This is because the vast majority of personal data will be stored and processed by organisations that are not regulated in any way and cannot be held accountable for the manner in which they handle the data. The GDPR sets a new benchmark for data privacy and provides customers with increased confidence that their personal data will be protected and no unauthorised use will occur.

Organisations that operate within the financial services sector will be familiar with the Payment Service Directive (PSD2), which came into effect in 2016 and applies to the storage of cardholder data. However, beyond the scope of PSD2 and entirely within the GDPR, organisations have numerous data privacy obligations, including the requirement to establish procedures for ensuring the appropriate handling of personal data and to regularly review and revise these procedures.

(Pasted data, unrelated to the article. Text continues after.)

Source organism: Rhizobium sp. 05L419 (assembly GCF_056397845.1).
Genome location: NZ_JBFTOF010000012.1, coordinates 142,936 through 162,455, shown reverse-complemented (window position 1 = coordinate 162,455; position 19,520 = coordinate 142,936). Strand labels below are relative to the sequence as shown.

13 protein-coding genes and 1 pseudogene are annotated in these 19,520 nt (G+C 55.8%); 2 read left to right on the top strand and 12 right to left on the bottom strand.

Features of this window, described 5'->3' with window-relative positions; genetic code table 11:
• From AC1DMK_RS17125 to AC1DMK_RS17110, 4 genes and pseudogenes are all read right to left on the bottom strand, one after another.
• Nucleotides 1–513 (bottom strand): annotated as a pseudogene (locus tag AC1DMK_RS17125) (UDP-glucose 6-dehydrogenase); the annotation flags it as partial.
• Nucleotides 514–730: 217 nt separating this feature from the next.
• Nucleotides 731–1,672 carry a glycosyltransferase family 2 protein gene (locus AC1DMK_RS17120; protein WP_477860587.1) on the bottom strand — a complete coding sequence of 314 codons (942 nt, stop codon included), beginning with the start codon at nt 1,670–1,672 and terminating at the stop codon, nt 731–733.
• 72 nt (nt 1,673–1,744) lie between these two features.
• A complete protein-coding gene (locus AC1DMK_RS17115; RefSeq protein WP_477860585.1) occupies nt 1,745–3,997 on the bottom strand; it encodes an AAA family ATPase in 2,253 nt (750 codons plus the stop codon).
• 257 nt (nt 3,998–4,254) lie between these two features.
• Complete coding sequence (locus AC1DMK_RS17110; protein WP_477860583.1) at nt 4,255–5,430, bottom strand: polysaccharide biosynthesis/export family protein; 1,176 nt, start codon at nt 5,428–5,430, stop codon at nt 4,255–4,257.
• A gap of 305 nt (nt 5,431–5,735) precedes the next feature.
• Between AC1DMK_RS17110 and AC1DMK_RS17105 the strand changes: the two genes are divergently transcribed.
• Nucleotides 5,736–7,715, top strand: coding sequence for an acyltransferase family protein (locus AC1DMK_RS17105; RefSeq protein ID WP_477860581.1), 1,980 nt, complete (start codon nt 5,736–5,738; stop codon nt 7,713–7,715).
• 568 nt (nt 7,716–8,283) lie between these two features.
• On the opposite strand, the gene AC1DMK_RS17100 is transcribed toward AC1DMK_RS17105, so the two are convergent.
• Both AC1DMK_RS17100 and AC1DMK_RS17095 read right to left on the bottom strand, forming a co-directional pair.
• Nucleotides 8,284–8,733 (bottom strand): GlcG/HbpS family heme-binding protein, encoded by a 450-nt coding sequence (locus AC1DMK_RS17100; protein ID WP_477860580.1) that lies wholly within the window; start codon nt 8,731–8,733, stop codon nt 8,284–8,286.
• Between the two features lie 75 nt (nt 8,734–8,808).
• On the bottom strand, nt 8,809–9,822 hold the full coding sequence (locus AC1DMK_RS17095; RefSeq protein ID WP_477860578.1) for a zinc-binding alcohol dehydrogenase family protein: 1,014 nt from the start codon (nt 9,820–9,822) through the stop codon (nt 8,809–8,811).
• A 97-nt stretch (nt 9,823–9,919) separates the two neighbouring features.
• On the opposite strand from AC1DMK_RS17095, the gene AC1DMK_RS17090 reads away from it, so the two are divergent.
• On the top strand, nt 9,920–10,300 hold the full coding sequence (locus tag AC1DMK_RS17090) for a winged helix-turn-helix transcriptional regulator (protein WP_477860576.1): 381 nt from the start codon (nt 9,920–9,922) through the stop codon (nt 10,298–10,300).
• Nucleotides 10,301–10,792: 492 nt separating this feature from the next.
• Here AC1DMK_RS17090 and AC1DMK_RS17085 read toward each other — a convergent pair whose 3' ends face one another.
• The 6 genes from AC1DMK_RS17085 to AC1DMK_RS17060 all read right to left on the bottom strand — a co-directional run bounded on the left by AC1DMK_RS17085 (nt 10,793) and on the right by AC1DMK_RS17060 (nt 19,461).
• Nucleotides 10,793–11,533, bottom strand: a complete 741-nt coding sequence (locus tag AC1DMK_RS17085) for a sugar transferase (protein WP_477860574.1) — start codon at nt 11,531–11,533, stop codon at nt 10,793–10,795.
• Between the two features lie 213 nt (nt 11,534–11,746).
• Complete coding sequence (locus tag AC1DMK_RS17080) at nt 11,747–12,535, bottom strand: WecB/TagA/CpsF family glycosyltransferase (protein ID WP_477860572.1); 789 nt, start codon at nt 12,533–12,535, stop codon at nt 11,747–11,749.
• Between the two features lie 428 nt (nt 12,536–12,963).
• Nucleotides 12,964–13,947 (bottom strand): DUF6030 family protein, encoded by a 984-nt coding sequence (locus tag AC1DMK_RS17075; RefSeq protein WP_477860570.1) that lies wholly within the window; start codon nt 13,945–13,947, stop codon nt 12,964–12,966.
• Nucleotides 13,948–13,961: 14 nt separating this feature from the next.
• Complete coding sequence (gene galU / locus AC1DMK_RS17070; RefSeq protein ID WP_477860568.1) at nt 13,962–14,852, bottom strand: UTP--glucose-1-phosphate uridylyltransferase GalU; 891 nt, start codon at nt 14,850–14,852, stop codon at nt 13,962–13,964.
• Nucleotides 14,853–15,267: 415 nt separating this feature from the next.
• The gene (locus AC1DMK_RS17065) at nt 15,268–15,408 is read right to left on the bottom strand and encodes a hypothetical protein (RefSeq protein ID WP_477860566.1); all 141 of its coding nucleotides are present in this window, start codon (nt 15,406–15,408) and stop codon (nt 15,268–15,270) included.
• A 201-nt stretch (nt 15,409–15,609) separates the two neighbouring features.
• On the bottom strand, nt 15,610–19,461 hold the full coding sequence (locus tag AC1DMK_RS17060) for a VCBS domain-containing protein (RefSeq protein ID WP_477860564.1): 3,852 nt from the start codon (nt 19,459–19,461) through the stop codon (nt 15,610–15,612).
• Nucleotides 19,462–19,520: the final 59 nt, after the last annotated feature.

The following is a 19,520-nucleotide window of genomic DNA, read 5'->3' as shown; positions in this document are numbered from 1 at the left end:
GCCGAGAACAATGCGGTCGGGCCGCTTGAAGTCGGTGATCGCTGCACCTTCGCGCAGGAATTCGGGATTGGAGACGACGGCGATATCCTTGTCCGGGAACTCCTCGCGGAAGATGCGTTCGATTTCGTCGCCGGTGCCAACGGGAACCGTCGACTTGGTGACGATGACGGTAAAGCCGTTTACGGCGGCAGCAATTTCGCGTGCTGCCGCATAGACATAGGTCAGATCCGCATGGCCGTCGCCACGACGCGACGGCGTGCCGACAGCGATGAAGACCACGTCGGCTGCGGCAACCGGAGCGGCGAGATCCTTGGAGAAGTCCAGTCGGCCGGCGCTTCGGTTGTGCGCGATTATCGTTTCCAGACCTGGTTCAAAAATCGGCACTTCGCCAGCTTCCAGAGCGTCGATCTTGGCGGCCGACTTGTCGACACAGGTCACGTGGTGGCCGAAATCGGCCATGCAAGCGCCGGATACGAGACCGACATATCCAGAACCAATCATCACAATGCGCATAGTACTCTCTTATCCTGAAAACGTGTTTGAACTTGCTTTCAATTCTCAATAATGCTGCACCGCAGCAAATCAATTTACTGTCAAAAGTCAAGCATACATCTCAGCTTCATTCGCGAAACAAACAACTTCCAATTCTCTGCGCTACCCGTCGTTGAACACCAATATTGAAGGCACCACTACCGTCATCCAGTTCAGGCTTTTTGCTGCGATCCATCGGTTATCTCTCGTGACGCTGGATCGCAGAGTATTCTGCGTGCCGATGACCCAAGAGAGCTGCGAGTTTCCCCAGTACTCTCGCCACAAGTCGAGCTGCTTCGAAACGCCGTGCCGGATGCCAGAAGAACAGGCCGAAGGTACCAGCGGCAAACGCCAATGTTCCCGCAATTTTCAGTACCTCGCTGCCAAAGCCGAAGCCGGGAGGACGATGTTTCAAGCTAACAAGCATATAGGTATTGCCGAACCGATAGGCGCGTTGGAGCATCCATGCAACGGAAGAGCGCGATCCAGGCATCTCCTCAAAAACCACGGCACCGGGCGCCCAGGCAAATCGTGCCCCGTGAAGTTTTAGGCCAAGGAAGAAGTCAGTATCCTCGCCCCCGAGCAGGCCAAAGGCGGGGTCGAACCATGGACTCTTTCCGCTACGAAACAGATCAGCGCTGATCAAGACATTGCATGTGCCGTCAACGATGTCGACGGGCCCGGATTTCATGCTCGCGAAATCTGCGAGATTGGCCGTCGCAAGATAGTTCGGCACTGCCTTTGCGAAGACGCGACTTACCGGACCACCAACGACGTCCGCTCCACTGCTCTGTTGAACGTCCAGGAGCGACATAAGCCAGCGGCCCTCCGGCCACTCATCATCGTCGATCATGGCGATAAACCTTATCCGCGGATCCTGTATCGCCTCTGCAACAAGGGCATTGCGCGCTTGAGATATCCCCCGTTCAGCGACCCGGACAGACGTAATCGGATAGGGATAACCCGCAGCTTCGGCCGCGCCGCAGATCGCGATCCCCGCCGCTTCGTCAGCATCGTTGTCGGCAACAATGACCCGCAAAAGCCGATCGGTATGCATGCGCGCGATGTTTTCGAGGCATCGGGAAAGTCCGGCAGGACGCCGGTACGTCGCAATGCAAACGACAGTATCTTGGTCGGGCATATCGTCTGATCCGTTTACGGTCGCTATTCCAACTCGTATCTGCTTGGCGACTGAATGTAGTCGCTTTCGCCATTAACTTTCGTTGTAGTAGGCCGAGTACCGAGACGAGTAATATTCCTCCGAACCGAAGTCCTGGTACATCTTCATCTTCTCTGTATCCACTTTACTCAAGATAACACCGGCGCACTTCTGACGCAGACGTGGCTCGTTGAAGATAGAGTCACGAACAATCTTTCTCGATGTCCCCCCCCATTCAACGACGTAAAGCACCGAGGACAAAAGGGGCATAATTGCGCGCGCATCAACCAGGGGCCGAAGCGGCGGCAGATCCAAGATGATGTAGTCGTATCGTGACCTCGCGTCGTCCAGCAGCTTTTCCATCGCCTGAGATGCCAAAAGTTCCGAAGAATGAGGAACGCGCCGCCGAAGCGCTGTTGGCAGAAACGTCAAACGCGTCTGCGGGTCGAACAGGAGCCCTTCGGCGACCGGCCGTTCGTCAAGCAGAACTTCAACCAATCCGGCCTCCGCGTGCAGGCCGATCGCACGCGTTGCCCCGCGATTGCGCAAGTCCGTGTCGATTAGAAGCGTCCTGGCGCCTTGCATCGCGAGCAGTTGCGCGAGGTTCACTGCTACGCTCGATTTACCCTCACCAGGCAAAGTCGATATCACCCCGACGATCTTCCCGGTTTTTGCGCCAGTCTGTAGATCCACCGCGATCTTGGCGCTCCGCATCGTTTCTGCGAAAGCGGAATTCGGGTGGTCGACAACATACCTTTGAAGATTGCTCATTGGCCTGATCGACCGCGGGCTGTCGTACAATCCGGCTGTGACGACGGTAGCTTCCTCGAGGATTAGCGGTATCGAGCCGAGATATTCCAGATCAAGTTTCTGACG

Preparing For The Future Of Data Privacy

Although the GDPR will undoubtedly change the game in terms of how organisations approach data privacy, it does not address all of the challenges that lie ahead. The need for continued data privacy legislation and increased consumer awareness about the risks that they incur by allowing their data to be collected and stored by third parties is vital. For example, there is currently no overarching data privacy law in Australia, and the issue is currently being debated in parliament. Furthermore, the Australian Privacy Amendment (Data Protection) Act 2018 will only provide limited additional protections to Australian citizens, rather than establishing new universal privacy protections.